The Clinton administration has just outdone itself with its latest
outrage of the week. It has announced plans to file a class action suit
on behalf of public housing residents against gun manufacturers.
You may be asking yourself, “Why public housing residents?” The
official reason is that the government is entitled to reimbursement for
the $1 billion it spends annually on security because of the inordinate
number of shootings in public housing projects.
But the real reason is that the federal government would have no
jurisdiction in this matter without using the public housing residents
as pawns in their monomaniacal quest for gun control.
As usual, blame anyone but the responsible parties for the crimes. To
Clinton, it’s the gun manufacturers who are at fault, not those who fire
If this isn’t an artificially trumped-up lawsuit, I’ve never seen
one. It is nothing but a transparent ploy to terrorize the gun industry
into making gun control concessions that this administration couldn’t
achieve through legislation.
James Dorr, an attorney for several gun companies, said that there is
no legal basis for the federal government to sue gun manufacturers when
it has licensed these companies to make and sell guns. Exactly.
Many in the gun industry, who have been cooperating with the ATF “to
get the bad guys,” justifiably feel betrayed by their own government.
“To find out that the very government you’re trying to help is going to
sue you … you just don’t know where to turn,” said Robert Delfay of
the National Shooting Sports Foundation.
What is really scandalous is that while the Clinton administration
claims to be concerned with safety, it has abrogated its responsibility
in the one area most likely to promote safety. A recent Syracuse
University study showed that prosecutions of federal gun crimes were
down by more than 40 percent.
But to me there’s something even more troubling about this lawsuit.
Simply put, it is a perversion of the legal system and another violent
assault on our Constitution. It is an ambulance-chasing power play by
the White House.
We must realize that our unique freedoms are preserved primarily in
two ways: First, by criminal and civil laws preventing individuals from
infringing on the rights of others; and second, the constitutional
limitations imposed on government through the Bill of Rights and the
Separation of Powers Doctrine.
People are quite attuned to many of the criminal and civil laws and
the freedoms guaranteed by the Bill of Rights. Indeed, champions of the
various civil rights, such as free speech, sometimes advocate them with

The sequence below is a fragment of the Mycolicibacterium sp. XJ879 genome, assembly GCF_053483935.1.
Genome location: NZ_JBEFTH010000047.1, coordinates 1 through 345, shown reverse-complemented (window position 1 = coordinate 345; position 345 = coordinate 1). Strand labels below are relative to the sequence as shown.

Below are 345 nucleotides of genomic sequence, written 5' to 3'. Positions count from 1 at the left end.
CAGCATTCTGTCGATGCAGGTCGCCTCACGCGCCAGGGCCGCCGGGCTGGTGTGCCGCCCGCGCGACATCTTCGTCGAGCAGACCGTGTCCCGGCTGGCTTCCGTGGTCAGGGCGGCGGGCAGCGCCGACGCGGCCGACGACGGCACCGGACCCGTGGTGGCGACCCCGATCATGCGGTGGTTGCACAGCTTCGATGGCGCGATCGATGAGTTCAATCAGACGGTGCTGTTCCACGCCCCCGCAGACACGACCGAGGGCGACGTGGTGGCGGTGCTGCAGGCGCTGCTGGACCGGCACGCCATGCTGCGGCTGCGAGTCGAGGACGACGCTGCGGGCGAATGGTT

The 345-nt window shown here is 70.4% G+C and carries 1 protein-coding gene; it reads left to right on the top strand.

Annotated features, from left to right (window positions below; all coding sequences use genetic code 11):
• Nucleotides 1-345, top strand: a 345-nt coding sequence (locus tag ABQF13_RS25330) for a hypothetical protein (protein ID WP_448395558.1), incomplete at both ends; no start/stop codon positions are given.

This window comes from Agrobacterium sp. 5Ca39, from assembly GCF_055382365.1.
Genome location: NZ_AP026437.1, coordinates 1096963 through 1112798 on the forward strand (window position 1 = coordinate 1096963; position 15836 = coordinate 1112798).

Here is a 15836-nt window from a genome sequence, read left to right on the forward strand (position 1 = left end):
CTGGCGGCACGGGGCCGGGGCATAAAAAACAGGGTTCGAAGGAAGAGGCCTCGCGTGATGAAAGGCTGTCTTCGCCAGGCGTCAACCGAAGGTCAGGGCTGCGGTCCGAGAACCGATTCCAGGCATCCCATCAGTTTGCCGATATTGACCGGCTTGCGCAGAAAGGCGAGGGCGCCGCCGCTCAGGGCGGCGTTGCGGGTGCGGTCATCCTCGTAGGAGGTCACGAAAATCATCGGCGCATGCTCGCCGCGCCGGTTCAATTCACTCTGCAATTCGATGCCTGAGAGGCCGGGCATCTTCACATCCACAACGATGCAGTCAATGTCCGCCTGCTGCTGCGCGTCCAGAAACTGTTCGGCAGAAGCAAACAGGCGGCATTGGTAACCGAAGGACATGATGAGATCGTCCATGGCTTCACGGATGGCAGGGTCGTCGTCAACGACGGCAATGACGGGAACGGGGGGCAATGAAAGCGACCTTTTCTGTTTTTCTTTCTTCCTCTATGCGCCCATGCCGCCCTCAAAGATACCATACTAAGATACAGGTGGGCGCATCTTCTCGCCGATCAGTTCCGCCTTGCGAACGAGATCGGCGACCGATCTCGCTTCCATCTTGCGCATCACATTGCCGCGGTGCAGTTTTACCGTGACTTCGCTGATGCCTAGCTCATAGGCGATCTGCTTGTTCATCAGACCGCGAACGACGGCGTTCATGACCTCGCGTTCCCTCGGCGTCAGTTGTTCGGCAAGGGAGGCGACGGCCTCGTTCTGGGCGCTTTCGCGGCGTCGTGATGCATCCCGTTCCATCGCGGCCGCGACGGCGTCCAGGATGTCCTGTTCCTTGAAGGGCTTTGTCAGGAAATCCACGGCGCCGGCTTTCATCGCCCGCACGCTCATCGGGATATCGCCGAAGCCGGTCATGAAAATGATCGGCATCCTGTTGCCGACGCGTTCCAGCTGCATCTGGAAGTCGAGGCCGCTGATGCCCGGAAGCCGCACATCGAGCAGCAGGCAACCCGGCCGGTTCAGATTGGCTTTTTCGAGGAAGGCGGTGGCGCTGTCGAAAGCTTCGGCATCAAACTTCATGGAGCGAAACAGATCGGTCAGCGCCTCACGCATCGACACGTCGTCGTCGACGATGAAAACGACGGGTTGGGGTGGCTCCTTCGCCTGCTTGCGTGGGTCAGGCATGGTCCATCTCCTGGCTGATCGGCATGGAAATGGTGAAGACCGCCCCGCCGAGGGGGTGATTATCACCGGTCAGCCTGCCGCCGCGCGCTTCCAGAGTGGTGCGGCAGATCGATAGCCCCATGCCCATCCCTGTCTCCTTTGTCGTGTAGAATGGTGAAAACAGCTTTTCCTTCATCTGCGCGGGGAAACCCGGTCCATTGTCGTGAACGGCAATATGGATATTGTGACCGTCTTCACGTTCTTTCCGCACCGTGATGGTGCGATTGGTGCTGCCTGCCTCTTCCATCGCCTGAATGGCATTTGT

a near-religious zeal. But they seem to be less aware of the subtle
workings of the Separations of Powers Doctrine and its importance in
guaranteeing our liberties.
The framers understood that one of the best ways to limit
governmental power was to divide and diffuse it among three separate
branches — legislative, executive and judicial — and impose an
intricate scheme of checks and balances between them. With these checks,
each branch is prevented from gaining too much power at the expense of
This administration has been particularly abusive of the Separation
of Powers Doctrine. The president apparently believes his policy aims
are more important than the constitutional safeguards of our liberties.
In other words, the ends justify the means.
That’s why the administration has no hesitation, for example, in:
- refusing to cooperate with congressional investigations aimed
at curbing its numerous abuses of executive power;
- by-passing legislative prerogatives with its expansive Executive
Orders; and, of course,
- using the Justice Department for political ends by fomenting
baseless class action suits against the tobacco industry and gun
manufacturers when Congress failed to regulate these industries
according to its liking.
Regardless of their convictions about the “evils” of tobacco and
guns, Clinton and other liberals must be called on their
freedom-snatching methods of eradicating these “evils.”
Our founding fathers deliberately assigned to Congress the power to
make laws and to courts the power to interpret them. Policy decisions,
such as gun control measures, should be made by the democratically
elected Congress, not by appointed and unaccountable judges.
The next time you hear conservatives bellyaching about Clinton’s
congenital disregard for the rule of law, please remember that they
aren’t just referring to such trifling matters as his perjuries and
obstructions of justice.